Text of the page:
4. A permanent hair color bled onto Oldham’s skin, irreversibly staining her neck orange

a. Hair dye caused a bacterial infection that sent Oldham into cardiac arrest

The hair appointment from hell allegedly occurred on April 7, 2011, when Oldham visited Geoffred’s Hair Salon looking for a cut. One of the stylists allegedly suggested that Oldham color her gray hair and proceeded to apply a dye that she borrowed from another stylist.

Shortly after her appointment, Oldham says her scalp began itching and blisters formed on her head. Oldham subsequently developed a bacterial infection that sent her into cardiac arrest and put her on life support for eight days, according to her lawsuit. She is now suing the salon for damages, arguing that the stylist used an acidic dye without applying a proper rinsing or neutralizing agent to her hair.

 

 

5. After the crash of Asiana Airlines Flight 214 killed two people in San Francisco, the airline was the one threatening to file suit. Who did the company plan legal action against?

  1. An Oakland TV station
  2. The pilot of the crashed plane
  3. An air traffic controller at San Francisco International Airport
  4. An ambulance driver who struck one of the passengers following the crash

a. An Oakland TV station

KTVU made headlines instead of reporting on them this month, after one of its anchors read off the supposed names of the pilots on the downed flight, apparently unaware that the names were both fake and offensive. The names—which included “Sum Ting Wong,” and “Wi Tu Lo”—were mistakenly confirmed by an intern at the National Transportation Safety Bureau.

The airline argued that the erroneous news report damaged its reputation and announced plans to sue the station for defamation. But Asiana later abandoned its suit to focus on dealing with the aftermath of the crash.

 

 

6. After more than a year of litigation, a federal judge ruled that Apple Inc. had indeed conspired to fix the prices of what?

  1. Cell phones
  2. Tablets
  3. E-books
  4. Microprocessors

c. E-books

Back in 2011, the government sued Apple and five book publishers—MacMillan, Simon & Schuster, Hachette, Penguin Group and HarperCollins—for their roles in the alleged conspiracy. According to the feds, Apple persuaded the publishers to set e-book prices using the “agency model,” under which publishers—not retailers—determine prices. This allowed them to keep the cost of books higher than Amazon Inc.’s low prices.

Apple continued to fight the suit alone after the publishers settled with the Department of Justice. But that effort proved futile earlier this month, after Judge Denise L. Cote ruled that the tech company pushed for the scheme by taking advantage of the publishers’ “fear and frustration” over Amazon’s pricing.

 

 

7. A recent study from Consero Group shows that 61 percent of general counsel are unhappy with what?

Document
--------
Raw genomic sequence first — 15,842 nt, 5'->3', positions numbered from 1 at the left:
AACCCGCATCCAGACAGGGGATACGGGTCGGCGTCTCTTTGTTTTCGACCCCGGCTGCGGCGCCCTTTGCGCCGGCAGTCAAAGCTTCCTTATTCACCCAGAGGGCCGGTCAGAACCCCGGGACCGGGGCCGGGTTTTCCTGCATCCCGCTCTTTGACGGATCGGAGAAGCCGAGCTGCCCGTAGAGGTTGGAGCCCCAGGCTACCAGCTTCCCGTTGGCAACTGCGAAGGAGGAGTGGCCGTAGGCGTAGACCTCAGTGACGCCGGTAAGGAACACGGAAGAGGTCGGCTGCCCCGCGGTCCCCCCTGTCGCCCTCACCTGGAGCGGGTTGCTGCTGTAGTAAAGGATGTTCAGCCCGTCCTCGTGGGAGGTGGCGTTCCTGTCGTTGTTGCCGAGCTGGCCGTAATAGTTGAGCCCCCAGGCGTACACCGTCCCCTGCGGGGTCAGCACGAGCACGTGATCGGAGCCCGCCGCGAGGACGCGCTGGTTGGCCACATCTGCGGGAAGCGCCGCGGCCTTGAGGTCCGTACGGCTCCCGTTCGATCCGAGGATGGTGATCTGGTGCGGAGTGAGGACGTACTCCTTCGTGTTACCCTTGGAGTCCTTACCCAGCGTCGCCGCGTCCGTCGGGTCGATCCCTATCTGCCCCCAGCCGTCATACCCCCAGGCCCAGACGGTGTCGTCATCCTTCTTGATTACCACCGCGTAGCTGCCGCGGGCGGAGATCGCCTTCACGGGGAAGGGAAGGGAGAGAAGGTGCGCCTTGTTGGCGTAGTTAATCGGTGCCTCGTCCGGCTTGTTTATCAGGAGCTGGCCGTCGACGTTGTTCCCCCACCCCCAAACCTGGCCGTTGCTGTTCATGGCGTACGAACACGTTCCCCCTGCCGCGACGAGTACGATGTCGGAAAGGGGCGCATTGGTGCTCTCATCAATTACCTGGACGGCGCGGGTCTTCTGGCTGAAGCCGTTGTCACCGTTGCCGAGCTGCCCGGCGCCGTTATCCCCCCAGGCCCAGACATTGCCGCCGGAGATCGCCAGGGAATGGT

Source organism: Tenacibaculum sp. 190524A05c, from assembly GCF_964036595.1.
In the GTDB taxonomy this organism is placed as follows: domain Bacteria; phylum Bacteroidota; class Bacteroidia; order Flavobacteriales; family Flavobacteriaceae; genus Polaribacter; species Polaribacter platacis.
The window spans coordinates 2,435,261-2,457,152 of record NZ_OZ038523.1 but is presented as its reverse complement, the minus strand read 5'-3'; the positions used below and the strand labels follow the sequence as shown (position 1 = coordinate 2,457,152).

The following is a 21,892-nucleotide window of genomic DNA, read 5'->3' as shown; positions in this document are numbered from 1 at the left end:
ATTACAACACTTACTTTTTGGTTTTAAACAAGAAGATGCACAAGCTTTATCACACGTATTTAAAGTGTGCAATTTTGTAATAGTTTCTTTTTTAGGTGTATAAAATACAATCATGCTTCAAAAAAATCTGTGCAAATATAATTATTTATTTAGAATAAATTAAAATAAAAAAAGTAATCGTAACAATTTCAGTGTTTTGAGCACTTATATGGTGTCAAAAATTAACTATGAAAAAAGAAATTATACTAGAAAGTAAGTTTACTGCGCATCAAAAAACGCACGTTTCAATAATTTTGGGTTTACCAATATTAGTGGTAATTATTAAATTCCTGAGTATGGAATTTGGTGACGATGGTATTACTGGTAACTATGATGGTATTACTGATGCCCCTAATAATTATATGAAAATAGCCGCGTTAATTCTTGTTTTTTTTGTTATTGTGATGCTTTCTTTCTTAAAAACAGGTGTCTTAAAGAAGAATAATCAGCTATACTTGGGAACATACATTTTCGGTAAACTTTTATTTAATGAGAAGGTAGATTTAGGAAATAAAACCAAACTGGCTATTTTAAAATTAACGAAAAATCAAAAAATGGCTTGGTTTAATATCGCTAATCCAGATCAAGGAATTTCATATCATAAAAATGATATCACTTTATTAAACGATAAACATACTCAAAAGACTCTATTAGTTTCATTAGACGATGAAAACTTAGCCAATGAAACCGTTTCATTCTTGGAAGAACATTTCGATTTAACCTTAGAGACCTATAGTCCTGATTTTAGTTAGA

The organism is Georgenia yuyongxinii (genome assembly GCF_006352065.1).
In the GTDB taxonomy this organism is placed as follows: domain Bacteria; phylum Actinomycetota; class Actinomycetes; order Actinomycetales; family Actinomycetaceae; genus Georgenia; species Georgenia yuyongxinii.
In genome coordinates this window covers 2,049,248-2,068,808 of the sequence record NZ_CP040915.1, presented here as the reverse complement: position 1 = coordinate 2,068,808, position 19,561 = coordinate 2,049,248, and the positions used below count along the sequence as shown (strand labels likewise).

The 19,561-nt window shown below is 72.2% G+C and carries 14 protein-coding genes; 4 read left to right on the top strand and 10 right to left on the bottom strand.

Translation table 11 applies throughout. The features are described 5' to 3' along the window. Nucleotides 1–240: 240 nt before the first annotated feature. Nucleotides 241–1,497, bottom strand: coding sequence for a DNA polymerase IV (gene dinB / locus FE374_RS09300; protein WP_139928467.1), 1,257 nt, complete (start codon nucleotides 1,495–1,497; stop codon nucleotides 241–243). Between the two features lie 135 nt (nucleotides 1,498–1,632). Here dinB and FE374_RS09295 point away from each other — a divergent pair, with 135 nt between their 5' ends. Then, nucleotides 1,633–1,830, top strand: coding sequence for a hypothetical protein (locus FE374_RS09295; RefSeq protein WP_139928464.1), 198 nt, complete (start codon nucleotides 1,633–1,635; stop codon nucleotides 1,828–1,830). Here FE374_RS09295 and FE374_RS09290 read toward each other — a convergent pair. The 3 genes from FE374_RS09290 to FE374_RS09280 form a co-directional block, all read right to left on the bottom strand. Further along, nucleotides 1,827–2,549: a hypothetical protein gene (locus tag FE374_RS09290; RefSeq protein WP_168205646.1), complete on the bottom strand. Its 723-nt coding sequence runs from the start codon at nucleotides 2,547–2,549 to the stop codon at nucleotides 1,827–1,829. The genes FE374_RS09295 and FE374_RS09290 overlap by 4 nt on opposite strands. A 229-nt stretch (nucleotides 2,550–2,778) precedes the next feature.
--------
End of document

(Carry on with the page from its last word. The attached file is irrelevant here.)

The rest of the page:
1. The performance of their direct reports
  2. Law firm rates
  3. The frequency of their communication with the board
  4. The economy

b. Law firm rates

Consero Group’s 2013 Spring General Counsel Survey showed that more than half of GCs are not satisfied with the rates that they’re paying for outside legal advice. Sixty-one percent of law department leaders surveyed reported that they are using alternative-fee arrangements (AFAs), and 60 percent of respondents said that they are planning to increase their AFA use next year.

Law firm rates weren’t GCs’ only concern, though: Eighty-one percent of respondents reported dissatisfaction with their companies’ social media policies, and a whopping 69 percent have not yet identified a successor to the GC spot.

 

 

8. Kickstarter put the kibosh on a sequel to what classic children’s book, citing copyright concerns?

  1. “Where the Wild Things Are”
  2. “Cloudy with a Chance of Meatballs”
  3. “The Chronicles of Narnia” series
  4. “Charlotte’s Web”

a. “Where the Wild Things Are”

Before his death, Maurice Sendak dismissed the idea of writing a sequel to his popular book, calling it “the most boring idea imaginable.” But that didn’t deter British author Geoffrey Todd and illustrator Rich Berner from launching a Kickstarter to fund a second installment. The duo assured potential contributors that they had been “very careful not to impinge on Mr. Sendak’s copyright.”

The original book’s publisher, HarperCollins, evidently felt otherwise. The company sent a copyright notice to Kickstarter, which subsequently pulled the plug on the “Back to the Wild” project.

 

 

9. Wyoming businessman and philanthropist Timothy Mellon filed a lawsuit this month, claiming that he paid $1 million dollars to fund a search expedition for which of the following, even though it had already been found?

  1. The lost city of Atlantis
  2. Bigfoot
  3. Amelia Earhart’s plane
  4. Jimmy Hoffa’s grave

c. Amelia Earhart

Mellon says that he paid The International Group for Historic Aircraft Recovery (TIGHAR) $1 million to fund its search for the aviatrix’s crashed plane. TIGHAR believes that Earhart and her navigator Fred Noonan crashed onto the South Pacific atoll of Nikumaroro, although the group says it has not yet found any evidence to support hat theory.

But Mellon says that aerial photos taken in 2010 clearly show the wreckage of Earhart’s plane—as well as human remains—in the water off the island. He contends that TIGHAR discovered the wreckage years ago, but concealed the evidence in an effort to get more funding for unnecessary searches.

 

 

10. Employees recently sued which of the following retailers for a racist training memo that contained numerous Hispanic stereotypes?

  1. Topshop
  2. Wal-Mart
  3. Target
  4. Home Depot

c. Target

Three former employees sued the company over the memo, which reminded managers that not all Hispanic employees eat tacos and burritos, dance to salsa or wear sombreros. The memo also said that Mexican employees often have a “lower education level” and may be undocumented, while Cuban employees often have a higher education level, but are frequently political refugees.

The company subsequently apologized for the document, which it says was used at only one distribution center.

Alanna Byrne